Over-the-counter prices for California carbon allowances ended the month and the year of 2018 with gains.
As of Dec. 28, the December 2018 vintage 2018 California carbon contract ended its run in a bid-and-offer range of $15.57/tonne to $15.60/tonne, up 6 cents from the start of December. The January 2019 vintage 2019 California carbon allowance ran in a bid-and-ask spread of $15.60/tonne to $15.70/tonne.
Activity for December 2018 vintage 2018 and future delivery contracts increased at the end of December amid the expected hike in the market floor price at the start of 2019, which is set to rise to $15.62/tonne, from $15.31/tonne this year.
Secondary market prices also advanced after the Western Climate Initiative held its last quarterly auction for 2018 in November. The auction saw 100% of the more than 78.8 million current vintage allowances sell at US$15.31/tonne a piece, up 26 cents from the August 2018 sale.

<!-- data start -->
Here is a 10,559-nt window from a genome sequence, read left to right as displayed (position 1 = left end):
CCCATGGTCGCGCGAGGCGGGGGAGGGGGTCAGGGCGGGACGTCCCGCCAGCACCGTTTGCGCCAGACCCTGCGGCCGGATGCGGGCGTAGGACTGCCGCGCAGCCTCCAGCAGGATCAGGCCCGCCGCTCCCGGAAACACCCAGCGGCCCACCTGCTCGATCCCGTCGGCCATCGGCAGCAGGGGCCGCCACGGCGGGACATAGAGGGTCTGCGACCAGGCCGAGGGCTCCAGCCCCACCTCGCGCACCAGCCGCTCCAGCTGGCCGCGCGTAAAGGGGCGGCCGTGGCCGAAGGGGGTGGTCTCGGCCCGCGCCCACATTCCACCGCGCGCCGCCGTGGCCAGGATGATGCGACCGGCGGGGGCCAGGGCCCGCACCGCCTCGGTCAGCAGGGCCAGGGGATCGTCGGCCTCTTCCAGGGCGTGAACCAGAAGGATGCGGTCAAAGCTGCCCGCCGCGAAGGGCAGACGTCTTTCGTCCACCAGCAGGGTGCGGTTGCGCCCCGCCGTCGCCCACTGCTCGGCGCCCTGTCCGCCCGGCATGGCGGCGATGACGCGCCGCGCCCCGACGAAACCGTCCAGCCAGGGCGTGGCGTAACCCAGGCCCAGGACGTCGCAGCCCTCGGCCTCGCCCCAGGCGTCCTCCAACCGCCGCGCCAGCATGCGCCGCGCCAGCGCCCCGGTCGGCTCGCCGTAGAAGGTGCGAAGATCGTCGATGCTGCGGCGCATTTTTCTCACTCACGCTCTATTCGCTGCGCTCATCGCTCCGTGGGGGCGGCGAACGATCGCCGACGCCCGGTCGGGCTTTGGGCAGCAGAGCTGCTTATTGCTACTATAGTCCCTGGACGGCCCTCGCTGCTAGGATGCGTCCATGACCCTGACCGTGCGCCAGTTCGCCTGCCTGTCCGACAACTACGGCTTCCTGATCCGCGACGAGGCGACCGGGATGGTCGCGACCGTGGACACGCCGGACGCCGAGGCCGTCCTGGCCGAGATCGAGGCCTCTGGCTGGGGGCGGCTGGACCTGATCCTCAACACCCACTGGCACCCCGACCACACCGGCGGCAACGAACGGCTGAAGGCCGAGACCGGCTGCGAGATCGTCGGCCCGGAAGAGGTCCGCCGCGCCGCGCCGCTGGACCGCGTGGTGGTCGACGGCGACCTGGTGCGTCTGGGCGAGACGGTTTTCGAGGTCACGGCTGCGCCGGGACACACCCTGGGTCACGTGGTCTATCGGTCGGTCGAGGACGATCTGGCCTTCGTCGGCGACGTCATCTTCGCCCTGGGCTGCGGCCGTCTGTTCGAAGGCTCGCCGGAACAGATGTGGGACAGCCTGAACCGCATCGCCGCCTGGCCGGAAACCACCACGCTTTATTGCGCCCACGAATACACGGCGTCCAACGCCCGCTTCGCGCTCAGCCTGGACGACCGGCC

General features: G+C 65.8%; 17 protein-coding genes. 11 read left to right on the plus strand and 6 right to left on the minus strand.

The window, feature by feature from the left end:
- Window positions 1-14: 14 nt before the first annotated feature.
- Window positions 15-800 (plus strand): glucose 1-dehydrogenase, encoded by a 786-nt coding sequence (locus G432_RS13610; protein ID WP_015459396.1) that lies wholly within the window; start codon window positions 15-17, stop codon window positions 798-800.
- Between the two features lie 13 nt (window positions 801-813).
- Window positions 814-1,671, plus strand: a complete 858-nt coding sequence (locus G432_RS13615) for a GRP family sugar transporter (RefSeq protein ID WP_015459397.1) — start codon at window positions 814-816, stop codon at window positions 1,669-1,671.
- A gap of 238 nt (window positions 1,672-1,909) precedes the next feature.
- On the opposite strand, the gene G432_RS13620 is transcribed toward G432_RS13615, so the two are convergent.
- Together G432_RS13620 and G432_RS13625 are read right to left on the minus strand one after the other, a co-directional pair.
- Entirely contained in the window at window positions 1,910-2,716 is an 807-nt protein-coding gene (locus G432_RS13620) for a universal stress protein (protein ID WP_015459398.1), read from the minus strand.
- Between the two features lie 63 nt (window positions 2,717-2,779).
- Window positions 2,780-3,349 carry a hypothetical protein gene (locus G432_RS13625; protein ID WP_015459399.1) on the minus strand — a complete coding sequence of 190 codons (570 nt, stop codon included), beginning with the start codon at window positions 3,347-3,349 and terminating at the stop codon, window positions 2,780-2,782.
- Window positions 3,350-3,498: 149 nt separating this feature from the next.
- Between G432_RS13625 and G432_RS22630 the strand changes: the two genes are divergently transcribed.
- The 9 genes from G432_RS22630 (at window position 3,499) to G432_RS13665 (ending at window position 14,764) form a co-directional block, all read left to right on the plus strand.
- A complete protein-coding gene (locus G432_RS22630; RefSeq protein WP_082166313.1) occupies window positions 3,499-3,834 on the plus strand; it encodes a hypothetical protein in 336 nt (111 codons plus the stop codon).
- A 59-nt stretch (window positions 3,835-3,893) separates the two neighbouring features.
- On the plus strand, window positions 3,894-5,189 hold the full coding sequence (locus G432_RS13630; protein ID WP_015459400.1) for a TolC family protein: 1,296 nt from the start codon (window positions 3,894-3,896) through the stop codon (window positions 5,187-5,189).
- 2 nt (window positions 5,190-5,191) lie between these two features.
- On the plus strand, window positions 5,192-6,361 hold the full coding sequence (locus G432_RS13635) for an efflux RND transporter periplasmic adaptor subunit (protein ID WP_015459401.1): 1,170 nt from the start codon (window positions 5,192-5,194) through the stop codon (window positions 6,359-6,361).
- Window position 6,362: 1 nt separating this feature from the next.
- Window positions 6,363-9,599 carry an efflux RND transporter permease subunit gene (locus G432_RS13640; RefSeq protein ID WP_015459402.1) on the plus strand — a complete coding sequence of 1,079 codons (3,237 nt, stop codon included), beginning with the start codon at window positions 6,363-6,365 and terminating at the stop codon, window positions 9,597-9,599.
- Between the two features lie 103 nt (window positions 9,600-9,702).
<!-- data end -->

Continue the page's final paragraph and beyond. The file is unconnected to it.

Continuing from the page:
The California cap-and-trade system covers emissions from utility and industrial facilities, which emit more than 25,000 tonnes of carbon each year, and from entities that opted into the program.
Those facilities must purchase either carbon allowances or carbon offsets to account for their annual emissions under the annual emissions cap. The cap is reduced annually until the 2020 target is reached.
Carbon allowances are sold at quarterly auctions run by the California Air Resources Board. Up to 8% of an entity's emissions can be covered using offset credits from certified projects. Carbon offset credits, as well as carbon allowances, can be purchased in the secondary market.
The California and Quebec cap-and-trade programs were joined under the WCI at the start of 2014, with their first auction taking place in November 2014. Ontario briefly became the third member of the initiative Jan. 1, 2018, but Ontario Premier Doug Ford, in June 2018, ended the province's involvement.